Critical security updates for SAP, Siemens, Schneider Electric and a WordPress plugin

Security patches for products from four major companies were released this week, with calls for the updates to be installed as soon as possible.

  • SAP said patches are needed to fix three critical memory corruption vulnerabilities that have affected the Internet Communication Manager (ICM);
  • Siemens said its SIMATIC firmware contains three vulnerabilities that could allow an unauthenticated attacker to perform a denial-of-service attack under certain conditions;
  • Schneider Electric published six advisories describing 20 vulnerabilities.
  • WordFence said the PHP Everywhere plugin for WordPress has to be updated after it found several remote code execution vulnerabilities in the app.

SAP said it collaborated with OnapsisResearch Labs to discover and patch three critical memory corruption vulnerabilities that have affected the Internet Communication Manager (ICM). ICM is a core component of SAP business applications that enables HTTP(S) communications in SAP systems. 

The company said it released three patches for all impacted systems of a possible security attack while Onapsis helped provide a free open-source vulnerability scanner tool to assist all SAP customers affected to immediately address these issues.

SAP admins should prioritize applying Security Note 3123396 [CVE-2022-22536] to the affected applications immediately. If an organization’s program was exploited, these vulnerabilities, also known as “ICMAD,” will enable attackers to execute serious malicious activity on SAP users, business information and processes.

According to a Siemens security advisory, certain products in its SIMATIC family using programmable logic controllers (PLCs) are affected by the three vulnerabilities. In a blog, security researcher Gao Jian said the three vulnerabilities have been given the name S7+:Crash. Currently they are ranked HIGH with a CVSS3.1 score 7.5. “These vulnerabilities may cause serious consequences, such as remote denial of service for SIMATIC controllers,” he wrote.

He had identified more than the three vulnerabilities; the others are under investigation.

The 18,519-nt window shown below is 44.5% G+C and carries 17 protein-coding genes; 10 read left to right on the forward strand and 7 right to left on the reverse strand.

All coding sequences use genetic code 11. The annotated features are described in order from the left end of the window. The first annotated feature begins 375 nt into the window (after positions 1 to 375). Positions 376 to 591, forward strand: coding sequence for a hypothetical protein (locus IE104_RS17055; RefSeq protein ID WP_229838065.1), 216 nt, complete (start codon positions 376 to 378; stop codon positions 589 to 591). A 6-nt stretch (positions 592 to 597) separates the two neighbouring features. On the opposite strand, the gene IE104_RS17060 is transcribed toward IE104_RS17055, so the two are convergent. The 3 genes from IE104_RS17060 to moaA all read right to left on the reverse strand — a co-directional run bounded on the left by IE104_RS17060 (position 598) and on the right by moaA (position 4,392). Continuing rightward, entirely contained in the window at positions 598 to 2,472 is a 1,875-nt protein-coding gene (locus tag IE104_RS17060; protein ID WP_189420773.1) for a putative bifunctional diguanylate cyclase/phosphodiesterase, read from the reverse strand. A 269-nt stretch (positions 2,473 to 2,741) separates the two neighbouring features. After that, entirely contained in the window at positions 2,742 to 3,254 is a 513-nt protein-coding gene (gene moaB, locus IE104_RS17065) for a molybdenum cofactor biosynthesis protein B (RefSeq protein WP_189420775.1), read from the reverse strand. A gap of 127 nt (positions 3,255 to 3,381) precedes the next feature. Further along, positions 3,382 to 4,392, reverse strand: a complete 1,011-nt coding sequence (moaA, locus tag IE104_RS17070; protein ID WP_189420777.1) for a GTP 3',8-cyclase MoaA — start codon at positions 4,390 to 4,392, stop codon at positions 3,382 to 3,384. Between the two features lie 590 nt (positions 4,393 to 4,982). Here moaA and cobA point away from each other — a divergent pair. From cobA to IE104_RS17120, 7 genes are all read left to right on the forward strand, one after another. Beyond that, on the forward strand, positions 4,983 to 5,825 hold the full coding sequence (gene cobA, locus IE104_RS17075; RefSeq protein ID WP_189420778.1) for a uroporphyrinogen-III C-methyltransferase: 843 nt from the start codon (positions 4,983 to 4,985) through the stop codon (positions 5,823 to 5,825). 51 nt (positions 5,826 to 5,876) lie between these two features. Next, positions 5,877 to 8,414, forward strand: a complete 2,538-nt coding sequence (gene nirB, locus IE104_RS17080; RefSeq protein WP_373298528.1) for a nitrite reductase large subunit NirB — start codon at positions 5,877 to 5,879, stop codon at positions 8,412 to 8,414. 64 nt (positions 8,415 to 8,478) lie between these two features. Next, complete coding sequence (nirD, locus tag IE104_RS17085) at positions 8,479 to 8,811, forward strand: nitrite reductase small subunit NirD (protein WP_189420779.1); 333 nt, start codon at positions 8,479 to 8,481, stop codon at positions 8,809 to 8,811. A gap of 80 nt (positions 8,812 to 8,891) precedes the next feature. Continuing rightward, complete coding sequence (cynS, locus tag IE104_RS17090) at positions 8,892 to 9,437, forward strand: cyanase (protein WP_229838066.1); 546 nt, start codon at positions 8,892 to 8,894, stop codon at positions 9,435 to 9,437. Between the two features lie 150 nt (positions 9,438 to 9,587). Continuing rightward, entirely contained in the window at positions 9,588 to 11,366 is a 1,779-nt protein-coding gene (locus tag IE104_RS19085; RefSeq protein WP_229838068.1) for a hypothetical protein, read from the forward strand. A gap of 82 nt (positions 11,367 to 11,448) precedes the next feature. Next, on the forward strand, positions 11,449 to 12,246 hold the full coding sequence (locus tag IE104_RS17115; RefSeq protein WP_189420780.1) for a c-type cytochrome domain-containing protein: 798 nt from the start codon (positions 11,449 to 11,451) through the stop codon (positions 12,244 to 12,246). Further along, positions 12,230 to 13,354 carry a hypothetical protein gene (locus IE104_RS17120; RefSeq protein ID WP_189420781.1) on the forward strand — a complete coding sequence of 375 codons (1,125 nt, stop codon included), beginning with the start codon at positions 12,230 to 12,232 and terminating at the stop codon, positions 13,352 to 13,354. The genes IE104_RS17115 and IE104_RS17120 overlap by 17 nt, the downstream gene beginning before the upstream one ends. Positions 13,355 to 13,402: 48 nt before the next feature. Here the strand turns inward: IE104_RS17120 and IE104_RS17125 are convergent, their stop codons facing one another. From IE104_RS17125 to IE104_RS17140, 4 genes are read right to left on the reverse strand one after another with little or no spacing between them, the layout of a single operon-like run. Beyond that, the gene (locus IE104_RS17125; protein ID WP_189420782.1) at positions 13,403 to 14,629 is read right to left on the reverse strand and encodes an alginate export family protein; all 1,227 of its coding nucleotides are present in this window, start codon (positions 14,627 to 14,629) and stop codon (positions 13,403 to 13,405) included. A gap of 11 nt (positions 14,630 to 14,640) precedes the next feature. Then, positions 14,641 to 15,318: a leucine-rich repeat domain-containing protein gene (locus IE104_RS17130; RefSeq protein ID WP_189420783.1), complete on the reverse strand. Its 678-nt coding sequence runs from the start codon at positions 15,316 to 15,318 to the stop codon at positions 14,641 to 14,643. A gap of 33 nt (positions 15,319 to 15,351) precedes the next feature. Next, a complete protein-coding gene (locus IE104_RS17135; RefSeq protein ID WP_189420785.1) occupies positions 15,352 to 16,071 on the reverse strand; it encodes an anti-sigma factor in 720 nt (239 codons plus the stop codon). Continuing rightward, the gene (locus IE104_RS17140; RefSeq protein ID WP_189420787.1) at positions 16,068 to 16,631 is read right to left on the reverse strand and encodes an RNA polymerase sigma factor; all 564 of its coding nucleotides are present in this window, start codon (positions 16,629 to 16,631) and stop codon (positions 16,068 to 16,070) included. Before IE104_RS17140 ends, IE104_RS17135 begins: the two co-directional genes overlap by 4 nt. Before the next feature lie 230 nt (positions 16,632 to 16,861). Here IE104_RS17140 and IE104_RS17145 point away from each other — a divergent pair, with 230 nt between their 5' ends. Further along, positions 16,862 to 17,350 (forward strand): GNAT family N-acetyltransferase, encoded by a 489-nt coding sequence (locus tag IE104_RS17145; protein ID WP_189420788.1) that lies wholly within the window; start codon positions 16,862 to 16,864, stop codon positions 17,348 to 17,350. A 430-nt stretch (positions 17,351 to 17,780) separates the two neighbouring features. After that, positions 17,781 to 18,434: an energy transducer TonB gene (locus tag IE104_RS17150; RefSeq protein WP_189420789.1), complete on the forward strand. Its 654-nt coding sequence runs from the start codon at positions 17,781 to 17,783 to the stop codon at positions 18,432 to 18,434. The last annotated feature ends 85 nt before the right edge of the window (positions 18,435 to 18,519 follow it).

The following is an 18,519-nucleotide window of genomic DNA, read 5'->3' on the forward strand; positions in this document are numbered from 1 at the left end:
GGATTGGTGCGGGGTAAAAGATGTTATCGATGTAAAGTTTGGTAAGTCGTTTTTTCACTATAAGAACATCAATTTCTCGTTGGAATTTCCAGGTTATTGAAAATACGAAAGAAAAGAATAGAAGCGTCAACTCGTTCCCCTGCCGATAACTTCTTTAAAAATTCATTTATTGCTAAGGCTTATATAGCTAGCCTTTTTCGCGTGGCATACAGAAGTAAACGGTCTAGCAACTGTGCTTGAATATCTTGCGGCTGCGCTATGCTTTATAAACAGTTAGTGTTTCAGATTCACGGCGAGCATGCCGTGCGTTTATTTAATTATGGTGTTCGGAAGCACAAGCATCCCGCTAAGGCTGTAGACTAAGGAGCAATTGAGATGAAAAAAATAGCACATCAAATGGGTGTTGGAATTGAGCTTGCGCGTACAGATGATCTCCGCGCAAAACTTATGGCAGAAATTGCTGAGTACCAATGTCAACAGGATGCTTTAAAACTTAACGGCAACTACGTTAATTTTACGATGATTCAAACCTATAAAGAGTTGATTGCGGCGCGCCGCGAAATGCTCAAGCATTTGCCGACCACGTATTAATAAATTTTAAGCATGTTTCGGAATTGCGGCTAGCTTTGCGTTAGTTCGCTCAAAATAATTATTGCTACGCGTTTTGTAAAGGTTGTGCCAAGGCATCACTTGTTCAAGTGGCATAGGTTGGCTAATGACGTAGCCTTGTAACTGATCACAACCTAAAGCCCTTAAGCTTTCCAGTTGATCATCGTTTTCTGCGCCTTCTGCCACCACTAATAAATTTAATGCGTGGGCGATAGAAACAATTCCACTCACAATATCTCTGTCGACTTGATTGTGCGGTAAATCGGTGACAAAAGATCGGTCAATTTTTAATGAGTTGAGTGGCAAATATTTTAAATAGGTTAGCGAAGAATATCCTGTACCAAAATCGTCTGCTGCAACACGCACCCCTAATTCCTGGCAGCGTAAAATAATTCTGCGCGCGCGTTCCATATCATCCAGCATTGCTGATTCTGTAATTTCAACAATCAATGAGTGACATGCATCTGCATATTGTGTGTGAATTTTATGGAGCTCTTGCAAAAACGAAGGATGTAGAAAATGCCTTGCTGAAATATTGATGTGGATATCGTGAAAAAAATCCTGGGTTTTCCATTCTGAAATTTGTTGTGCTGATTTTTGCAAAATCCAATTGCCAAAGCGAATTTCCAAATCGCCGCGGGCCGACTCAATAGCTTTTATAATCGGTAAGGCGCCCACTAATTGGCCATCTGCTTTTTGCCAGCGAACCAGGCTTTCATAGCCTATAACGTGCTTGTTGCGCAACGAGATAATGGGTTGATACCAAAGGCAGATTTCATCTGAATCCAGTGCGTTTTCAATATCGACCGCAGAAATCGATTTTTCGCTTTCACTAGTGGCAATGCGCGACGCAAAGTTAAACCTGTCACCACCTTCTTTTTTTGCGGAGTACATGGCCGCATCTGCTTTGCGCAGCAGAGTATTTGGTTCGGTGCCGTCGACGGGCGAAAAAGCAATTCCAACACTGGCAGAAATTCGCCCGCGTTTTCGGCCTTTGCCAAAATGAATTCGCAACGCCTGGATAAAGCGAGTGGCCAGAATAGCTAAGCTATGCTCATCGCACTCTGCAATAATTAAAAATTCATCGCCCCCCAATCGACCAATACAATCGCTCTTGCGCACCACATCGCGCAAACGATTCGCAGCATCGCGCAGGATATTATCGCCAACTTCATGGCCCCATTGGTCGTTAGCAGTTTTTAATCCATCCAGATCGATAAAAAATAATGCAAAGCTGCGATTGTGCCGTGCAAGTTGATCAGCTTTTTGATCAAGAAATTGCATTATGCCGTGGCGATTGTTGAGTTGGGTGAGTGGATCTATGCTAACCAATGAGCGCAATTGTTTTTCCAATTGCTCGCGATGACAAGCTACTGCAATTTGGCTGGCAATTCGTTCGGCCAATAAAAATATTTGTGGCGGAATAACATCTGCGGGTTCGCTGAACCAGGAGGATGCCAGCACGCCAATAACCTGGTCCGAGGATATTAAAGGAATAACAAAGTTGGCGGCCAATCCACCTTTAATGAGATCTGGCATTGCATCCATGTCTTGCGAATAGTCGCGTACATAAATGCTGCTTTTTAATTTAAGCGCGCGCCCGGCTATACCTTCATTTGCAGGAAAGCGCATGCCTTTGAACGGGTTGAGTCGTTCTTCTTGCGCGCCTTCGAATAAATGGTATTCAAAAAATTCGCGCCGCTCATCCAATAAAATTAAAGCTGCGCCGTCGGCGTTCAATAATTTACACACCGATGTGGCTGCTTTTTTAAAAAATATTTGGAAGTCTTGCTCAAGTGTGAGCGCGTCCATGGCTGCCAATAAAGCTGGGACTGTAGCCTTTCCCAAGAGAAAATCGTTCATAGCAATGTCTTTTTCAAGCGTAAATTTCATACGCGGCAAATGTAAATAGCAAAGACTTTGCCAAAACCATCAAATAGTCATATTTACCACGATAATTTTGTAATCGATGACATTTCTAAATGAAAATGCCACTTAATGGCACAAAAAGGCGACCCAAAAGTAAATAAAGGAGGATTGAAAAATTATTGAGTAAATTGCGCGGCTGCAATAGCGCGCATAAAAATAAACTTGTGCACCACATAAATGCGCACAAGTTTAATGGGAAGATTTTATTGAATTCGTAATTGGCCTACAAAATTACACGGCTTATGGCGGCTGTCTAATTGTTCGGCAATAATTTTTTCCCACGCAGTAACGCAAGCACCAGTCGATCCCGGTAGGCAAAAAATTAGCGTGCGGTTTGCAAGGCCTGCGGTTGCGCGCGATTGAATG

“The three vulnerabilities disclosed this time are critical with wide impact, low exploitation difficulty and high protection difficulty,” he wrote. “Users and companies should be alerted and take necessary measures to avoid industrial production being affected.”

Security researchers at Tenable found the bugs announced by Schneider Electric, including multiple vulnerabilities in its IGSS data server (IGSSdataServer.exe) v15.0.0.21286. Administrators should update to IGSS Data Server version or higher.

In affected versions, an integer overflow condition exists when IGSSdataServer.exe appends an incoming request to a heap-based buffer that already contains a request, said Tenable. The issue results from the lack of proper validation of user-supplied data before performing memory allocation. An unauthenticated remote attacker can exploit this, via multiple specially crafted messages, to cause heap-based buffer overflow, leading to denial of service and potentially remote code execution, Tenable said.

A second problem is a heap-based buffer over-read memory leak that could result in a denial of service.

Wordfence said one of these vulnerabilities it found in PHP Everywhere allowed any authenticated user of any level, even subscribers and customers, to execute code on a site with the plugin installed. A largely rebuilt version of the plugin has been available since January 10th.

According to the PHP Everywhere site, the plugin has been downloaded 30,000 times.

“If you’re using the PHP Everywhere plugin, it is imperative that you upgrade to the newest version, which is 3.0.0 at the time of this writing (February 8), in order to prevent your site from being exploited,” Wordfence researchers said. “Unfortunately version 3.0.0 only supports PHP snippets via the Block editor, so if you are using the Classic Editor you will need to uninstall the plugin and find another solution. You should not continue to run older versions of PHP Everywhere under any circumstances.”

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Howard Solomon
Howard Solomon
Currently a freelance writer, I'm the former editor of and Computing Canada. An IT journalist since 1997, I've written for several of ITWC's sister publications including and Computer Dealer News. Before that I was a staff reporter at the Calgary Herald and the Brampton (Ont.) Daily Times. I can be reached at hsolomon [@]

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